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  • French Revolution - 1,450 words
    French Revolution The French Revolution changed the face of France and all who were associated with it so drastically that it was almost the exact opposite of what it used to be. Most of the people in France at the time were very upset by the way the government had been being run for so long. Many historians believe that the period of increased knowledge and ideas, or The Enlightenment, was the cause of the revolution. In any case, the people wanted change. King Louis XVI ruled France under an absolute monarchy in 1789, but the government also consisted of three estates, or classes, of people who helped govern France. The first estate was made up of the clergy and Church officials who held m ...
    Related: french empire, french revolution, lower class, poor people, angry
  • Great Gatsby - 890 words
    Great Gatsby Doesnt it always seem as though rich and famous people are larger- than-life and virtually impossible to touch, almost as if they were a fantasy? In The Great Gatsby, set in two wealthy communities, East Egg and West Egg, Fitzgerald describes Gatsby as a Romantic, larger- than-life, figure by setting him apart from the common person. Fitzgerald sets Gatsby in a fantasy world that, based on illusion, is of his own making. Gatsbys possessions start to this illusion. He lives in an extremely lavish mansion. "It is a factual imitation of some Hotel de Ville in Normandy, with a tower on one side, spanking new under a thin beard of raw ivy, and a marble swimming pool, and more than fo ...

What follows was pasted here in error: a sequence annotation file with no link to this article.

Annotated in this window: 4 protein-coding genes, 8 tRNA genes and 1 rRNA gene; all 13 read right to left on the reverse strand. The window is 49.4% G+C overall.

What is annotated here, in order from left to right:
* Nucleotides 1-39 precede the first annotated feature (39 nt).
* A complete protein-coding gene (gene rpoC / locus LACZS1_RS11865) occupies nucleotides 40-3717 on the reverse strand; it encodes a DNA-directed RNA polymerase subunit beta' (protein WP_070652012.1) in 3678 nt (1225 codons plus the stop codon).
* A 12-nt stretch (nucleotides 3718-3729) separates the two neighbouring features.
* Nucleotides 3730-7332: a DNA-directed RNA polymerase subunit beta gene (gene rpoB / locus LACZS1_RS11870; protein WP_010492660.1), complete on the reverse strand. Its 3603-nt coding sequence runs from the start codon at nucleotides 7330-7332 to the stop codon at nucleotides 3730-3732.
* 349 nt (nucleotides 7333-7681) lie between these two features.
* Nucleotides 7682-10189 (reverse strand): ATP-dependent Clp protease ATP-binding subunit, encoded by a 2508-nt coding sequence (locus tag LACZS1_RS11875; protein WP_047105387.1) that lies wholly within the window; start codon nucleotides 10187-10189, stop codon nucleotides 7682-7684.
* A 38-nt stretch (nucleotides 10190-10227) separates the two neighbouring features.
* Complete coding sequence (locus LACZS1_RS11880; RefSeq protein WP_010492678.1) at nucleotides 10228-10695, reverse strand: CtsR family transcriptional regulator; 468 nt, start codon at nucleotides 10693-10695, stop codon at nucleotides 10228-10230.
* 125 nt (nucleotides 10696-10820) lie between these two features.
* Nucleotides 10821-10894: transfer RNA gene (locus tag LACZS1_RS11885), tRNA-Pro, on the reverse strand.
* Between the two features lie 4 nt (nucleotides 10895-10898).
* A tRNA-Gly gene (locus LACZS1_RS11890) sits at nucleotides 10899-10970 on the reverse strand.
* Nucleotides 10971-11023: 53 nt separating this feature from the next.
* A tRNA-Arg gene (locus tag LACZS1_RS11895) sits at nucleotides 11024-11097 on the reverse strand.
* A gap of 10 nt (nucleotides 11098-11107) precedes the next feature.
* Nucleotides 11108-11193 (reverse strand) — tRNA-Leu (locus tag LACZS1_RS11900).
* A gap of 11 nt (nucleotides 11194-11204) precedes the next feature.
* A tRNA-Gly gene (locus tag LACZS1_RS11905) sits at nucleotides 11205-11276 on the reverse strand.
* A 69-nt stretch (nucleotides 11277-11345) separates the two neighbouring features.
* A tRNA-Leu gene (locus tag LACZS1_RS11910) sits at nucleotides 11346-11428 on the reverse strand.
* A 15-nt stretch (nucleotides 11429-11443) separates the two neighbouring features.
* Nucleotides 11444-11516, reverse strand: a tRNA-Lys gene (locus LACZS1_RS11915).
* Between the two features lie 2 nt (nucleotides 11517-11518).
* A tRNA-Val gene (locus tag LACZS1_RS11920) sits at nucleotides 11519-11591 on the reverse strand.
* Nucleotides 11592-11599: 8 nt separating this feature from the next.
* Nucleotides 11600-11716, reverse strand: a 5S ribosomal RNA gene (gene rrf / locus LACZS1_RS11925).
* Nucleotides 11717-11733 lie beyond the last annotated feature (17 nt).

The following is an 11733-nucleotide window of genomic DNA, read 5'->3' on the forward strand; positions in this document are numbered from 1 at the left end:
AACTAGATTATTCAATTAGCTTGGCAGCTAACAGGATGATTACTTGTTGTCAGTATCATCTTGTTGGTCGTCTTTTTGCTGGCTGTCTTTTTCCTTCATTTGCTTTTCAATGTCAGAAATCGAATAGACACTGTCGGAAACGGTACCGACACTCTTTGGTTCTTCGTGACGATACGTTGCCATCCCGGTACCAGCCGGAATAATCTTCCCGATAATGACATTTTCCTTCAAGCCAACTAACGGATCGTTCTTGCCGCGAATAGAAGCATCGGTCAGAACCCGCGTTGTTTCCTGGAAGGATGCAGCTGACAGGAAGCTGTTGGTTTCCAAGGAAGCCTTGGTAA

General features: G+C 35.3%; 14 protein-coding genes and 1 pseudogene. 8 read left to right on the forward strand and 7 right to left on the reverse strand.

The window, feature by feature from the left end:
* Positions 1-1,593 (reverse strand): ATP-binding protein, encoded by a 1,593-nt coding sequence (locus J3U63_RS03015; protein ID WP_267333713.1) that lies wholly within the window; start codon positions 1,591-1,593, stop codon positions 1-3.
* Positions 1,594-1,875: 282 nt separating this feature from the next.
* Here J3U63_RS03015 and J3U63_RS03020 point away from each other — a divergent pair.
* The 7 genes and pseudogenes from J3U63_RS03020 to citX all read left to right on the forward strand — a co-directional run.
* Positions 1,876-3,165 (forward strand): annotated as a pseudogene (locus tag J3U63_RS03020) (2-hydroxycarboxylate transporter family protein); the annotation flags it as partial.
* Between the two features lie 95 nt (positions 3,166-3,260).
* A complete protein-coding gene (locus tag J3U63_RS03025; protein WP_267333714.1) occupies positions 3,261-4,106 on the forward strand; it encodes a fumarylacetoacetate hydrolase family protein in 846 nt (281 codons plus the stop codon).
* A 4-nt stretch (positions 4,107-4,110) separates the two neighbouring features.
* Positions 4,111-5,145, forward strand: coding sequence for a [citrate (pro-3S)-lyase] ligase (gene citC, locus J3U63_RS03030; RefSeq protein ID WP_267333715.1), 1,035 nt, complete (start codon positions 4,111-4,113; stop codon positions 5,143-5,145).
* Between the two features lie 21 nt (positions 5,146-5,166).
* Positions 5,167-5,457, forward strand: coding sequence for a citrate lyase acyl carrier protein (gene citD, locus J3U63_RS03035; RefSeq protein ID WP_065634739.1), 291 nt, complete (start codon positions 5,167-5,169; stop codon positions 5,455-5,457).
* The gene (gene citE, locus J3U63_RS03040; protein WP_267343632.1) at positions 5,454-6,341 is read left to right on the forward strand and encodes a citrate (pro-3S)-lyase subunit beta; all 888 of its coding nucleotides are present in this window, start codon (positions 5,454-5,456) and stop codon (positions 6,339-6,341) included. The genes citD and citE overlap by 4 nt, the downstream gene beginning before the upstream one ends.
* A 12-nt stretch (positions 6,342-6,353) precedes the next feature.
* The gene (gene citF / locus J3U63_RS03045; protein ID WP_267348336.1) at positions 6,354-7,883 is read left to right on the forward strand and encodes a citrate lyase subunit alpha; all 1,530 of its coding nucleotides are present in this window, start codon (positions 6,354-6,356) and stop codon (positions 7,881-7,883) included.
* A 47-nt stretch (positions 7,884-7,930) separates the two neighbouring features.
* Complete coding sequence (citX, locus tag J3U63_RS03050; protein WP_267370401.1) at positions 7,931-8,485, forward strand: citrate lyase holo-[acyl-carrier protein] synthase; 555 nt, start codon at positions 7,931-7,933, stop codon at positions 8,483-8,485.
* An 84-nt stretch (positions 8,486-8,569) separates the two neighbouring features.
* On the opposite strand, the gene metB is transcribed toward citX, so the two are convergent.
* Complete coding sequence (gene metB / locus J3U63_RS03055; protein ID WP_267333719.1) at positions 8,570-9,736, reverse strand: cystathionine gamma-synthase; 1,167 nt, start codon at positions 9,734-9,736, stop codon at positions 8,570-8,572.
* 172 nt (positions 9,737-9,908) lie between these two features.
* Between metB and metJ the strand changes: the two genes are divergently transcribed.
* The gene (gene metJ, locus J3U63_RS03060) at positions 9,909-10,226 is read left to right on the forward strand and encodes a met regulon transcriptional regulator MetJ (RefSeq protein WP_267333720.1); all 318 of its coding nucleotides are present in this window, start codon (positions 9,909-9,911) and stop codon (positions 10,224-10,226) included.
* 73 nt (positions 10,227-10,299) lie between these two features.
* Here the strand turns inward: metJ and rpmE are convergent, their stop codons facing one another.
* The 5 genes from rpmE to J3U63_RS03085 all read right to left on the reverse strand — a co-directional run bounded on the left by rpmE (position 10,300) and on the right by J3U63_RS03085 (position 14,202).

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  • Great Gatsby Love Story - 1,003 words
    Great Gatsby Love Story As children, we have all dreamt of money, being rich; owning an extravagant mansion, magnificent cars, and being married to a prince or princess. Basically, we dream of the perfect life, with the perfect spouse. Generally, this dream is known as the American Dream, which is the belief that if one works hard, that person will succeed by becoming rich. The topic of the American Dream can be found throughout The Great Gatsby, the most prime example of this is the dream of Jay Gatsby. Gatsbys dream is to work hard to get rich in order to win the love of Daisy Buchanan, his long lost love. Despite these beliefs, the American Dream, in its modern form, generally fails to ma ...
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  • Hyponsis - 1,578 words
    Hyponsis Abstract This paper focuses on the history and science of hypnosis. The introduction discusses the origins of hypnosis that date back to pre-historic times and the first people to employ hypnotic-like methods to alter or change human behavior using the power of suggestion. A background and study of Franz Anton Mesmer, the man who most people associate with the beginning of hypnosis, is elaborated on throughout this paper. I will also discuss what hypnosis is, how it is used to explain human experiences, and how research does or does not support the theory of hypnosis. I will also give examples of how hypnosis is applied, why it's used, and how it has been viewed in the past and pres ...
    Related: brief history, human behavior, ancient egypt, relaxation, austria
  • Jane Eyre By Charlotte Bronte - 1,390 words